The attack injected a new element into Egypt’s struggle with militants because most of the victims were Sufi Muslims, who practice a mystical form of Islam that the Islamic State and other Sunni extremist groups deem heretical. And it underscored the failure of President Abdel Fattah el-Sisi, who has justified his harsh crackdown on political freedom in the name of crushing Islamic militancy, to deliver on his promises of security.

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Posted in Egypt, Islam, Religion & Culture, Terrorism, Violence

(ACNS) Church of Uganda in race to end gender-based violence

The Archbishop of Uganda, Stanley Ntagali, will be the lead runner in a race designed to raise awareness of gender-based violence (GBV) next month. Archbishop Stanley will take part in the Gender Justice Run as part of the 16-Days of Activism against Gender-Based Violence. The international 16-Days of Activism campaign begins tomorrow (Saturday 25 November) and runs through to Human Rights Day on 10 December.

The run, at Mengo Senior School in Kampala, begins at 6.00 am EAT (3.00 am GMT) on Saturday 2 December; and follows the successful Run to End FGM mini-Marathon, which was held in Sebei on 16 September this year.

The Run to End FGM was established by the Diocese of Sebei as its response to the Church of Uganda’s campaign against female genital mutilation, which is sometimes called female circumcision (FGM/C). The Church’s campaign began in 2015 in partnership with the United Nations Population Fund (UNFPA), Uganda’s Ministry of Labour and Social Development, and district teams.

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Posted in Church of Uganda, Ethics / Moral Theology, Sexuality, Sports, Uganda, Violence

(PRC FactTank) Assaults against Muslims in U.S. surpass 2001 level

The number of assaults against Muslims in the United States rose significantly between 2015 and 2016, easily surpassing the modern peak reached in 2001, the year of the September 11 terrorist attacks, according to a Pew Research Center analysis of new hate crimes statistics from the FBI. In 2016, there were 127 reported victims of aggravated or simple assault, compared with 91 the year before and 93 in 2001.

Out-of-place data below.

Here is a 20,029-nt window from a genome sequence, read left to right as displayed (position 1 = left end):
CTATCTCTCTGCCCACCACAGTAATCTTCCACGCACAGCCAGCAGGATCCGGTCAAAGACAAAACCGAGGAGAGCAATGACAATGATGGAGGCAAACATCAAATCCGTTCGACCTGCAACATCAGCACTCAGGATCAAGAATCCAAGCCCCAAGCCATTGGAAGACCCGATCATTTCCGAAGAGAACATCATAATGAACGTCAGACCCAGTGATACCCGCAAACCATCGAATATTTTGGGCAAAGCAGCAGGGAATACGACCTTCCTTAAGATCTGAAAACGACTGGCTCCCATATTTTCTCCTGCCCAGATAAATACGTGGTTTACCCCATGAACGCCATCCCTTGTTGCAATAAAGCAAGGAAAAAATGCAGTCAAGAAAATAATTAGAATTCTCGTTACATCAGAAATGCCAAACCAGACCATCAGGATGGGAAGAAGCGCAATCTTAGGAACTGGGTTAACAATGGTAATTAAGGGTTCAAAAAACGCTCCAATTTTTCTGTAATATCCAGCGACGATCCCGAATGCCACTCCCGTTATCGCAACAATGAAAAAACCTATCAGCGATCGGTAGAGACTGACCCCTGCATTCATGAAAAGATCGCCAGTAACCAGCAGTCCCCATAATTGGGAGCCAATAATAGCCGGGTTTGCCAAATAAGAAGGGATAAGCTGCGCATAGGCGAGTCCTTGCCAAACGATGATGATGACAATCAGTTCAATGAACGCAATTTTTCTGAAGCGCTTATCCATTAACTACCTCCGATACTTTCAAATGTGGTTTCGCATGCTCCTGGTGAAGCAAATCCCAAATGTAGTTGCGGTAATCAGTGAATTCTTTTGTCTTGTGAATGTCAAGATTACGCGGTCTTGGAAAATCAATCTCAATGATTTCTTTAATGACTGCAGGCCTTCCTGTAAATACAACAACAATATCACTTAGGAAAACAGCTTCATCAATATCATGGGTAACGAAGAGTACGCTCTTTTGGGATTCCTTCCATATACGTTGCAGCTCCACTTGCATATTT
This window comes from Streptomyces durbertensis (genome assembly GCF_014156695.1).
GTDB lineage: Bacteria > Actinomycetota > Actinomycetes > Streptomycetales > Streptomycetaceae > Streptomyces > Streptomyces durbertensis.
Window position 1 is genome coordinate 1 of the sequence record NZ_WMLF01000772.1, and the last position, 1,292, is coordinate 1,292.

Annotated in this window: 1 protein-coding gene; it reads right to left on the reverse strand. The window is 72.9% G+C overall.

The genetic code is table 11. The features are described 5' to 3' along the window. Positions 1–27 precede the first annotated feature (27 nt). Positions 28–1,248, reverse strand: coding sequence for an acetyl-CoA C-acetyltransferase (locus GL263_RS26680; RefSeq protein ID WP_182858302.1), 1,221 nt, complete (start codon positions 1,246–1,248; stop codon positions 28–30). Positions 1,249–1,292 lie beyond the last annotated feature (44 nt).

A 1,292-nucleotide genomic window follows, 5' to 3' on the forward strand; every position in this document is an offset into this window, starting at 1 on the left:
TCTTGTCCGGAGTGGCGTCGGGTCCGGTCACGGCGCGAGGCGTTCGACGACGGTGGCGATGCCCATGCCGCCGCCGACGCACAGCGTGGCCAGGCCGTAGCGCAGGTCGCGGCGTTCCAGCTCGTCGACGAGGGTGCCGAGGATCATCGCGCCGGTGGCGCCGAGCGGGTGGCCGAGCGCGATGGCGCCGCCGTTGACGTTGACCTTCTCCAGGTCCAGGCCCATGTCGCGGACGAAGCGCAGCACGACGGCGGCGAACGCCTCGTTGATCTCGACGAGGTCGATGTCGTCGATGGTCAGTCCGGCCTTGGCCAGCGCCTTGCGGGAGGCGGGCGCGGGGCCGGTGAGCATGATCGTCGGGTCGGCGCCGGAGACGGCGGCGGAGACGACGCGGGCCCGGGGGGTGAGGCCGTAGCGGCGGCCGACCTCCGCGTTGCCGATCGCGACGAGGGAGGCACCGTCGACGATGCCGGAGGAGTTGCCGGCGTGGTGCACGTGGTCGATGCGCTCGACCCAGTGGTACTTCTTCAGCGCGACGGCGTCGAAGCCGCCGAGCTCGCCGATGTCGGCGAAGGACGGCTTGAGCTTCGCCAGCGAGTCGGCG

But assaults are not the only form of hate crime carried out against Muslims and other religious groups. The most common is intimidation, which is defined as reasonable fear of bodily harm. Anti-Muslim intimidation also increased in 2016, with 144 reported victims, compared with 120 the previous year. These numbers, however, are still dwarfed by the 296 victims of anti-Muslim intimidation in 2001.

Certain types of crimes that damage or destroy property, including vandalism, also have risen, from 70 cases against Muslims in 2015 to 92 last year.

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Posted in America/U.S.A., Islam, Religion & Culture, Violence

(ACNS) Anglican commission begins work to develop global safeguarding procedures

An international commission established to make the Churches of the Anglican Communion safe places for children, young people and vulnerable adults has begun its work. The Anglican Communion’s Safe Church Commission was established by the Anglican Consultative Council (ACC) at its meeting last year in Lusaka; in one of four resolutions on safeguarding.

The establishment of the commission was recommended by the Anglican Communion Safe Church Network – a global group of clergy and laity which “emerged out of a concern that a number of Anglican Provinces have seen highly publicised lapses in behaviour by some clergy and church workers with tragic consequences for those who have been abused.” The network, which was recognised by the ACC at its 2012 meeting in Auckland, “is a growing international group of people committed to the physical, emotional and spiritual welfare and safety of all people involved in churches throughout the Anglican Communion.”

While the network has an on-going brief to educate people about abuse and misconduct in churches, and to equip and support people working to make their churches safe, the commission has been given a specific time-sensitive task.

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Posted in * Anglican - Episcopal, Children, Ethics / Moral Theology, Globalization, Parish Ministry, Pastoral Care, Pastoral Theology, Sexuality, Violence

(WSJ) This Sunday, Some Churchgoers May Choose to Pack Guns With Their Bibles

As he does every Sunday, the Rt. Rev. Council Nedd II, an Anglican rector, put on his collar and robes to offer Mass at his central Pennsylvania church. Now, he is considering wearing something else with his religious vestments: his handgun.

As a Pennsylvania state constable, Dr. Nedd can bring his gun just about everywhere—to the grocery store, to the park and to synagogues and other houses of worship, where he often acts as security. His church was the one place where he went unarmed.

“Weapons do not belong in church,” he said. But, as a bishop, he has “a responsibility to protect the flock,” he added.

Dr. Nedd said he didn’t bring his weapon to church this Sunday, but plans to in the future.

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Posted in Parish Ministry, Religion & Culture, Stewardship, Violence